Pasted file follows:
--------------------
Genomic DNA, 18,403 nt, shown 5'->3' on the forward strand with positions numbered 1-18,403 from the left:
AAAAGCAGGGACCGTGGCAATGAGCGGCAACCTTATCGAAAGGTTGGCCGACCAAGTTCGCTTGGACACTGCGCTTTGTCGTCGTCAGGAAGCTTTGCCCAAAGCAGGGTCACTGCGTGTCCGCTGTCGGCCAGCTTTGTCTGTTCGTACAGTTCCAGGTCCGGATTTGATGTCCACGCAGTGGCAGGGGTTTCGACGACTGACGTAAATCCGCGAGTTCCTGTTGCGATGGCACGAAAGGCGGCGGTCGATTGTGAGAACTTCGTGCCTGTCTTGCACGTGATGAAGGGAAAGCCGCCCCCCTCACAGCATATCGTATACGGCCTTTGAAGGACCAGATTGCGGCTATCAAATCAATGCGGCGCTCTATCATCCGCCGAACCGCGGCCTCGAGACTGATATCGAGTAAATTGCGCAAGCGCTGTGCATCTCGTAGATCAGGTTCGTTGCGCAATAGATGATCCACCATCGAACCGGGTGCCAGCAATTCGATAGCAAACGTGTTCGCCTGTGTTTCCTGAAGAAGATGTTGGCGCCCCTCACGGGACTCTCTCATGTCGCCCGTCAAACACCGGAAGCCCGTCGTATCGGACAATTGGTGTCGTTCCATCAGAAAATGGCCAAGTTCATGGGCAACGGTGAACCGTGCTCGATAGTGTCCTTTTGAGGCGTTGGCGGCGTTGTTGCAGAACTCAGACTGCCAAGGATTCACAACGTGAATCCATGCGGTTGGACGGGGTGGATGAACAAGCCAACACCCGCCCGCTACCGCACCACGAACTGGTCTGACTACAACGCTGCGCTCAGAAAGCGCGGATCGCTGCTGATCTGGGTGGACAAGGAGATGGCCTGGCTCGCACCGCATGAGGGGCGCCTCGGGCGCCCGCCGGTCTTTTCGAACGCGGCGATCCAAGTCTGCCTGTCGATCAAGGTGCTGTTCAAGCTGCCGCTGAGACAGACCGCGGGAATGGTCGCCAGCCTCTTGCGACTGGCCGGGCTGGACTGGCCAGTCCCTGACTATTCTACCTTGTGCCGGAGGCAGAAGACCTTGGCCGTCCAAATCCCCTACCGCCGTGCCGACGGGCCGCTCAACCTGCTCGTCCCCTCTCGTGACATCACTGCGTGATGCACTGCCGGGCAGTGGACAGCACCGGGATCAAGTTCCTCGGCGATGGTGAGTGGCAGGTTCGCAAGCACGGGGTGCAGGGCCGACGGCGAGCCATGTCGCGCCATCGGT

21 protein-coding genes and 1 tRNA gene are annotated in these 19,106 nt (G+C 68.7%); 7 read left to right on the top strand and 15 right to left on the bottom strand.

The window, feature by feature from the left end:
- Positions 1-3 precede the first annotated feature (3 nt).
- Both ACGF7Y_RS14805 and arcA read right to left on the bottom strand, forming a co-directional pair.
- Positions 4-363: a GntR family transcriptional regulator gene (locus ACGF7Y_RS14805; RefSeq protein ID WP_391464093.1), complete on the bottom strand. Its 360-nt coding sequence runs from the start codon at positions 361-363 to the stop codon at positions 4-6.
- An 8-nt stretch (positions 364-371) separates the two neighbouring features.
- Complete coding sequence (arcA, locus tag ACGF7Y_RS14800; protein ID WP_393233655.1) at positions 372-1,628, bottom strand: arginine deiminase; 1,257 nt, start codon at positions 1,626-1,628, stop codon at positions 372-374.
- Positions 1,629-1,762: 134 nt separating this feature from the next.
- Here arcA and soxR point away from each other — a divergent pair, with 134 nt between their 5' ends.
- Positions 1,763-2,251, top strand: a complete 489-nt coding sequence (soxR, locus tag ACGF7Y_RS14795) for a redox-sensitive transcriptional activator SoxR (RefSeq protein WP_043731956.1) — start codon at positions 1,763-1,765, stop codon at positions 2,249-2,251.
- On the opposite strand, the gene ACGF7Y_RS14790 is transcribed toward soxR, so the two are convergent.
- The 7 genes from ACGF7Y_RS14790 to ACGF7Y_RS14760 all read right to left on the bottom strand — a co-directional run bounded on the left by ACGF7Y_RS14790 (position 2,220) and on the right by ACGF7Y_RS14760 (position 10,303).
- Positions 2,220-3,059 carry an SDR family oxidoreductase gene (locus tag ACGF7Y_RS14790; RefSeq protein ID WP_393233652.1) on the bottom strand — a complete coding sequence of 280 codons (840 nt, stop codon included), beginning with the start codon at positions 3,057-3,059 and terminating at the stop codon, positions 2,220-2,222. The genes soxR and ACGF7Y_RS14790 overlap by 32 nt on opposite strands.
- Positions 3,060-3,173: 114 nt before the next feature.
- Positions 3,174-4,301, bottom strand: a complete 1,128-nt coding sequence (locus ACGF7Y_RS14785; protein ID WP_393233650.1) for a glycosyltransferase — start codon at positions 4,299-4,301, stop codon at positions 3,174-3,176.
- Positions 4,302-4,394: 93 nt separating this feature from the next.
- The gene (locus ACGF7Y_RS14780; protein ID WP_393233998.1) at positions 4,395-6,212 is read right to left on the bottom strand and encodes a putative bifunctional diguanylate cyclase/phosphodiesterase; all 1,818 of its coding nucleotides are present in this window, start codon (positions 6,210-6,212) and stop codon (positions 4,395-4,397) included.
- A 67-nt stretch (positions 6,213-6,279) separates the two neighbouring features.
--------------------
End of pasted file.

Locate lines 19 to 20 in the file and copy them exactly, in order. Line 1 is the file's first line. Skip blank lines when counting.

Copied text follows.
- The gene (locus ACGF7Y_RS14780; protein ID WP_393233998.1) at positions 4,395-6,212 is read right to left on the bottom strand and encodes a putative bifunctional diguanylate cyclase/phosphodiesterase; all 1,818 of its coding nucleotides are present in this window, start codon (positions 6,210-6,212) and stop codon (positions 4,395-4,397) included.
- A 67-nt stretch (positions 6,213-6,279) separates the two neighbouring features.